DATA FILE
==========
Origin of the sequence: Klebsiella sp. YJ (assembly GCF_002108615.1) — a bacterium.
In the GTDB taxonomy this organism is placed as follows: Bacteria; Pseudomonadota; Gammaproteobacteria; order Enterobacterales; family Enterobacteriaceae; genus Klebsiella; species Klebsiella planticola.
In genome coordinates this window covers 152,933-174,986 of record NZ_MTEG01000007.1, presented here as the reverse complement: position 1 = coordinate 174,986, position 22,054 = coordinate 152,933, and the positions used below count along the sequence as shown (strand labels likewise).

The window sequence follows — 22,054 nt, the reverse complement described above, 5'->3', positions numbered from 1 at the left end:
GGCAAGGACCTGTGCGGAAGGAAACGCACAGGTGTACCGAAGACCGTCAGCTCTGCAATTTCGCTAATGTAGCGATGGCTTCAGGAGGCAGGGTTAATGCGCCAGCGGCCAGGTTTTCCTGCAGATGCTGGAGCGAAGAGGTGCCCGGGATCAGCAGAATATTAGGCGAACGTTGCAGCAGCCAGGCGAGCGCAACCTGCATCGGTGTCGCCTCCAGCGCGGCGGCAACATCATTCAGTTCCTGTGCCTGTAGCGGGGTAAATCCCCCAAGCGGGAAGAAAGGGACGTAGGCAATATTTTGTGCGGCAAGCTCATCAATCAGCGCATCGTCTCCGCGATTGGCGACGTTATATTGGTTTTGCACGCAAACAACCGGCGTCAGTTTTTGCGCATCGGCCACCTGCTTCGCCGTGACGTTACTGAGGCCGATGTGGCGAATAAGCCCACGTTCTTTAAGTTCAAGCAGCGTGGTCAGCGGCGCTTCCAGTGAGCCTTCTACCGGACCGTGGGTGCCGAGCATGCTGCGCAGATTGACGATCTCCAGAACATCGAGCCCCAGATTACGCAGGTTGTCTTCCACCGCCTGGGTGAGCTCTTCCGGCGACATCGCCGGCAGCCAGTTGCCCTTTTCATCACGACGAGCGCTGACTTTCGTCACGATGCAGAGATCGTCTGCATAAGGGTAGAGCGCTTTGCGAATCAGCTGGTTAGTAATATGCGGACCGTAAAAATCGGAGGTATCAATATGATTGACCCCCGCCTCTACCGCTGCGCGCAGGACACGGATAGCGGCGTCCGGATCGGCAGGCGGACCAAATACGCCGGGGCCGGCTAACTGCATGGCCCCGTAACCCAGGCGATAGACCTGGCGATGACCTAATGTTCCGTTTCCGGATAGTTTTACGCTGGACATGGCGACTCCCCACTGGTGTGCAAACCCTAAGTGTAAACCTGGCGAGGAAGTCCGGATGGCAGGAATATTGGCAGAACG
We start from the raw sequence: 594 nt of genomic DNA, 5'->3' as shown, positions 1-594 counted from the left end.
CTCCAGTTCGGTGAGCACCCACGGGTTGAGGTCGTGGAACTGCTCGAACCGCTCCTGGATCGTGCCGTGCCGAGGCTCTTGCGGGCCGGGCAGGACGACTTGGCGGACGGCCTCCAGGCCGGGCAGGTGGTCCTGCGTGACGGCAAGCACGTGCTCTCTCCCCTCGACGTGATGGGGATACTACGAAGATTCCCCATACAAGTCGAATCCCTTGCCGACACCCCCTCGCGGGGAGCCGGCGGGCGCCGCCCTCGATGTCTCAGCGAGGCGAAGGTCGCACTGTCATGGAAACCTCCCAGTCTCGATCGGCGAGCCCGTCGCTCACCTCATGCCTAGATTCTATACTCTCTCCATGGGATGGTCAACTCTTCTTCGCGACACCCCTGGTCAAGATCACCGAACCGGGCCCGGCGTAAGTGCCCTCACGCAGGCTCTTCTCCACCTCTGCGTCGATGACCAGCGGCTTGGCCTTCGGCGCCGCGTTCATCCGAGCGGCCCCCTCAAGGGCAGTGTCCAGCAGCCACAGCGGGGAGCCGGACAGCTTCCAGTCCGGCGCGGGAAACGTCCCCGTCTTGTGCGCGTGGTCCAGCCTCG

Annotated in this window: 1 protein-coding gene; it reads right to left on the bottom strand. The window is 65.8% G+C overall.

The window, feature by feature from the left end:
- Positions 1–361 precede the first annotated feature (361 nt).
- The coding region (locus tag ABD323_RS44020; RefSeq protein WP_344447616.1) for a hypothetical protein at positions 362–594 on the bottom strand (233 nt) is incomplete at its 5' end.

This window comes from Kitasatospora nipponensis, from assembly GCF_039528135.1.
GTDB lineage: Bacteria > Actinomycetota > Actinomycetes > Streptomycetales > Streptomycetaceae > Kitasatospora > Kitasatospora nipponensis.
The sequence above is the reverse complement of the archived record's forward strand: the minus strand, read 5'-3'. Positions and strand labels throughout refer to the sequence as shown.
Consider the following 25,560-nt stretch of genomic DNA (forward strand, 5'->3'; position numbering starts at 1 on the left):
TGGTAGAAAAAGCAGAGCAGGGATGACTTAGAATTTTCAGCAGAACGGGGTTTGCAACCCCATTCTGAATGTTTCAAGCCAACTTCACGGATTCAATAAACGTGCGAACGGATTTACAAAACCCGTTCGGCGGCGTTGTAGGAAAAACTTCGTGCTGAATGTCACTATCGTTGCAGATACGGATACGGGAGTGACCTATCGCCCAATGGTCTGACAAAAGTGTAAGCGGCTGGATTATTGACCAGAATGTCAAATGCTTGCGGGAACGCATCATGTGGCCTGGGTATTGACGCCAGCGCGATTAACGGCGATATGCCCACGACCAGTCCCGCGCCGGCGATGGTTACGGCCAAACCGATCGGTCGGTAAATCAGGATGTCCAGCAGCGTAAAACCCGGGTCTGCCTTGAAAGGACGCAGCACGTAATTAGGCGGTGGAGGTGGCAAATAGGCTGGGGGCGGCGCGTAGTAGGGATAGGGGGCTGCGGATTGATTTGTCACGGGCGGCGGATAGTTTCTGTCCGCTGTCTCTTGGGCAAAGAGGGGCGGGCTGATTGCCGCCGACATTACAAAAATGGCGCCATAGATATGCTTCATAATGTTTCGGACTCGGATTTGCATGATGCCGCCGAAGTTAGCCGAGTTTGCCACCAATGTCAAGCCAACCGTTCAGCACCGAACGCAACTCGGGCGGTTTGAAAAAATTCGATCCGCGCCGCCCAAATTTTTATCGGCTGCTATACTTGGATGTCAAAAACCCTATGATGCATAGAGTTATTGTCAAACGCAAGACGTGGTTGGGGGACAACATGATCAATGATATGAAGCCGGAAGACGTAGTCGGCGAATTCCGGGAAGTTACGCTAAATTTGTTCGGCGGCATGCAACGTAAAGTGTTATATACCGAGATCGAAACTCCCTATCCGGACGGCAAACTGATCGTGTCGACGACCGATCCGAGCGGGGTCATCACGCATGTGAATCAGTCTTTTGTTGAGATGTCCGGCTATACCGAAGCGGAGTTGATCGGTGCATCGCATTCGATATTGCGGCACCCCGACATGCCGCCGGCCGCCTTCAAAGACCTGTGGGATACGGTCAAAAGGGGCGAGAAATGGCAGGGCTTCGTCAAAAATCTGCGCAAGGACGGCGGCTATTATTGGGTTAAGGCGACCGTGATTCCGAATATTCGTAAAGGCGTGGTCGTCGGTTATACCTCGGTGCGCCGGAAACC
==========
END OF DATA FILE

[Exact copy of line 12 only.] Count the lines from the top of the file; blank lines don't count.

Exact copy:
This window comes from Kitasatospora nipponensis, from assembly GCF_039528135.1.